The Lord will guide you continuallyIsaiah 58:11
and provide for you, even in parched places.
He will rescue your bones.
You will be like a watered garden,
like a spring of water that won’t run dry.
Evidently one post featuring the new chainsaw was not going to be enough. Rebekah and I are now up to our necks in a project that is mostly around and over the property line, but visually all Maul-Hall.
Our neighbor, Jim, isn’t exactly into yard work. So when we asked if we could thin out the overgrowth and take down a few trash trees he shrugged his shoulders, said “Do whatever you like,” and went back inside!
So now, instead of a dark, messy, unkempt thicket, the space between the two houses is getting opened up and cleaned out.
The real point of this post (other than the opportunity to gift the Internet with a photograph of Rebekah in Chainsaw Rambo mode!) is that of hope. This is the most sustained hard work Rebekah has been able to do in the garden since before her 2016 neck surgery, and she is very pleased with the progress.
The key seems to be pacing. Some work, a break for tea, some more work, then rest. Anything that is not completed today can be moved forward to tomorrow – or later in the week. There is no sense of “this is the only day I have to garden in the next month” urgency.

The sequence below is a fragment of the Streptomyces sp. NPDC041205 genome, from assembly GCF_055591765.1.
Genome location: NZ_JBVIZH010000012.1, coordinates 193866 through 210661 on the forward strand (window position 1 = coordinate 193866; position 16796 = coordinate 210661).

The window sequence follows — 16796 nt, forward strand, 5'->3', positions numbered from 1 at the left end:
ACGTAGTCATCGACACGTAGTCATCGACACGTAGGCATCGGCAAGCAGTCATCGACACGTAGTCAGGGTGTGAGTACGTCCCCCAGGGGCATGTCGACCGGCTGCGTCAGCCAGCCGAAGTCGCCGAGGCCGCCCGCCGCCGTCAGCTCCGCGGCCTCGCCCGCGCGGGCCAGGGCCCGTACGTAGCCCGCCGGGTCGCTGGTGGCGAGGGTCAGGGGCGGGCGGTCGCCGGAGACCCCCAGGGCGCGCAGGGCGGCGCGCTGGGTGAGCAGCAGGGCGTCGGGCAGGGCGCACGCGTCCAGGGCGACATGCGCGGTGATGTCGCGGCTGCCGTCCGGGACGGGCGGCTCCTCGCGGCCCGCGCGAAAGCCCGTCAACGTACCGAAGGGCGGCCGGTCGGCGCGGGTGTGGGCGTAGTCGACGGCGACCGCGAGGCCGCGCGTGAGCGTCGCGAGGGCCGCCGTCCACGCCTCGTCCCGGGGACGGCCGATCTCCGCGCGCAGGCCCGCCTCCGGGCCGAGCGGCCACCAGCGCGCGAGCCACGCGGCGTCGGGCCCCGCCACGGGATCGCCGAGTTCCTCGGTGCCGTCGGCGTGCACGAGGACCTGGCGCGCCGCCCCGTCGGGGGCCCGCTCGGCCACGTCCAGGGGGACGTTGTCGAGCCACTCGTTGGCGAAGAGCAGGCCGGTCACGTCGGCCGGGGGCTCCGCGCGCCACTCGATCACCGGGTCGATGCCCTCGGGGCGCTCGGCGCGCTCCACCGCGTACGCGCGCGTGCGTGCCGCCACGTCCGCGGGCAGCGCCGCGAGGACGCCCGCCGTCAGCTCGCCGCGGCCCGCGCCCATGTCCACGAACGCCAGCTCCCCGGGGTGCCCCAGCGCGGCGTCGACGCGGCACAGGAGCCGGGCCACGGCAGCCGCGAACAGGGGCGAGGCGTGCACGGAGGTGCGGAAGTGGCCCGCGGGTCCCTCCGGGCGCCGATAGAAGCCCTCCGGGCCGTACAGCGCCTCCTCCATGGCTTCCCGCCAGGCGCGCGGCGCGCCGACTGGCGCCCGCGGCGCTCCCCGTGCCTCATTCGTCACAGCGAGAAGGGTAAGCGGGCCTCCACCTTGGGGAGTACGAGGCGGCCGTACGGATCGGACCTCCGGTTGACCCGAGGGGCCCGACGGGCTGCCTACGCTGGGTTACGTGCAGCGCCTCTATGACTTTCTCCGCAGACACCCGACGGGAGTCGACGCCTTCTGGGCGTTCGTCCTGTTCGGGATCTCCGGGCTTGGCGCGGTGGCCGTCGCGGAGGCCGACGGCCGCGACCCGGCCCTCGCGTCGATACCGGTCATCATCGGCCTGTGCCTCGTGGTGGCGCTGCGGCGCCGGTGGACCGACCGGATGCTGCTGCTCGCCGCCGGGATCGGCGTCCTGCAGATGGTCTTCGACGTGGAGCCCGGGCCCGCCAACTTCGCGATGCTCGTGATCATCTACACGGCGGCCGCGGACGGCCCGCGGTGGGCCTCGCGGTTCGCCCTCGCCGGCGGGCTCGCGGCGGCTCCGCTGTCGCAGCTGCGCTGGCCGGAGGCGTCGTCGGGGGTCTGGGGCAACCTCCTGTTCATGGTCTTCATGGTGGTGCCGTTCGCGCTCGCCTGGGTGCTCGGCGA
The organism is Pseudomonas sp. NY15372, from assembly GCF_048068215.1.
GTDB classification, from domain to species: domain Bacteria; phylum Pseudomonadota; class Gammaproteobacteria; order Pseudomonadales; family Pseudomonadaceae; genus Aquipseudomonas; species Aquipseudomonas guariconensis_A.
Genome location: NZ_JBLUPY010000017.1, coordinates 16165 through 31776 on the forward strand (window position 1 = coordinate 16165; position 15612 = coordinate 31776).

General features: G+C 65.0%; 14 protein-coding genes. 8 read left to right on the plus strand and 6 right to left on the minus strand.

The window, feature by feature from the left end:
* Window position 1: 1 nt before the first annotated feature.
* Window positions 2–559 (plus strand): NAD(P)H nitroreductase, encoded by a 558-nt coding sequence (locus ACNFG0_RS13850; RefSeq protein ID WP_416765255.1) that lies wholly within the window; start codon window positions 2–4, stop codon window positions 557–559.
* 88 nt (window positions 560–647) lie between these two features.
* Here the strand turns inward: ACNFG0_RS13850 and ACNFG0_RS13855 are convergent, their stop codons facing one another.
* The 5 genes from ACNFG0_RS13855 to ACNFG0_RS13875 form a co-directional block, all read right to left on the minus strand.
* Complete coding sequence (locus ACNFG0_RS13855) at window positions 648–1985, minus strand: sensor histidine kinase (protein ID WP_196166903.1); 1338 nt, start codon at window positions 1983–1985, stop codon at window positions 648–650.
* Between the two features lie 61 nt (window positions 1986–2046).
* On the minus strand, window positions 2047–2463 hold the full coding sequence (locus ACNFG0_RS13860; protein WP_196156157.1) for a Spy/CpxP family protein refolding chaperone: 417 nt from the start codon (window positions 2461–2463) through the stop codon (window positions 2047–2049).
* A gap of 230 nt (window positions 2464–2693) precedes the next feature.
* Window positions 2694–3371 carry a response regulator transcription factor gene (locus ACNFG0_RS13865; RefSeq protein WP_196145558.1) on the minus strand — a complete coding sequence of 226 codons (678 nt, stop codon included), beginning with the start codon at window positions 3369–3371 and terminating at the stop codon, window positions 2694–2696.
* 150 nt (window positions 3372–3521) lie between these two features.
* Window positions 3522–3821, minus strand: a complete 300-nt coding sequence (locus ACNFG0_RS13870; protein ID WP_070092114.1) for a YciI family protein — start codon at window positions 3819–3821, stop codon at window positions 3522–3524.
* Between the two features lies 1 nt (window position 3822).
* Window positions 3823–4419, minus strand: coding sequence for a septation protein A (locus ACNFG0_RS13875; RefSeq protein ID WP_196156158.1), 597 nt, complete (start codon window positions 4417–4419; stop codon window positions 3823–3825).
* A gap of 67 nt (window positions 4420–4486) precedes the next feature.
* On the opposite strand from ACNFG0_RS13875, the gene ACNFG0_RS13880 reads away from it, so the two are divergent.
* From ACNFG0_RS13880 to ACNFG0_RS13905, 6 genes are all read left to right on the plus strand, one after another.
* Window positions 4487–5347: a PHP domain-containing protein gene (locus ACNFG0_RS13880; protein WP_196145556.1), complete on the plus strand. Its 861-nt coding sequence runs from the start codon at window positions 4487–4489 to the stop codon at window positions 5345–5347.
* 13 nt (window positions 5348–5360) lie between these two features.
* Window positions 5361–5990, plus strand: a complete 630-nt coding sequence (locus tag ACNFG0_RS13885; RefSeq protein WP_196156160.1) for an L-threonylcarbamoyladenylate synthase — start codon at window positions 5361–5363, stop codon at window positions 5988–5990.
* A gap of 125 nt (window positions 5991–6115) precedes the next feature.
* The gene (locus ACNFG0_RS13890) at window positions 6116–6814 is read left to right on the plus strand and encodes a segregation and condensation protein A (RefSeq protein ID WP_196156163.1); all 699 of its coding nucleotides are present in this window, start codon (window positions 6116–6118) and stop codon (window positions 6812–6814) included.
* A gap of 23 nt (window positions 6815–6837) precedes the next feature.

Process vs finished product:
The other important element of this equation is the fact that the garden may or may not look the way we want it to – ever – and that’s okay with us. It’s about the process, not the results or the surface appearance.
In many respects the garden is a lot like church:
- The work is constant;
- the potential is limitless;
- it always needs sunshine and always needs rain (usually at the same time);
- every morning presents a variety of new challenges;
- there is always something in bloom and always something that needs the chainsaw;
- what looks like progress to one person may look like a waste of time and energy to someone else;
- there are seasons when the optics are marvelous (Spring and Fall in the garden; Advent and Lent at church), but being committed every week produces a richer, more complete, experience;
- there is always something important to do;
- in the end it is all in the hands of God.
Back to that theme of hope: I am very grateful that Rebekah is back in the garden, and that we have the luxury of pacing. This morning, for example, she’s at her desk working on church bulletin information in preparation for preaching this weekend – because there’s always the pull of that other garden too.
In love, and because love is the only way what’s important can grow – DEREK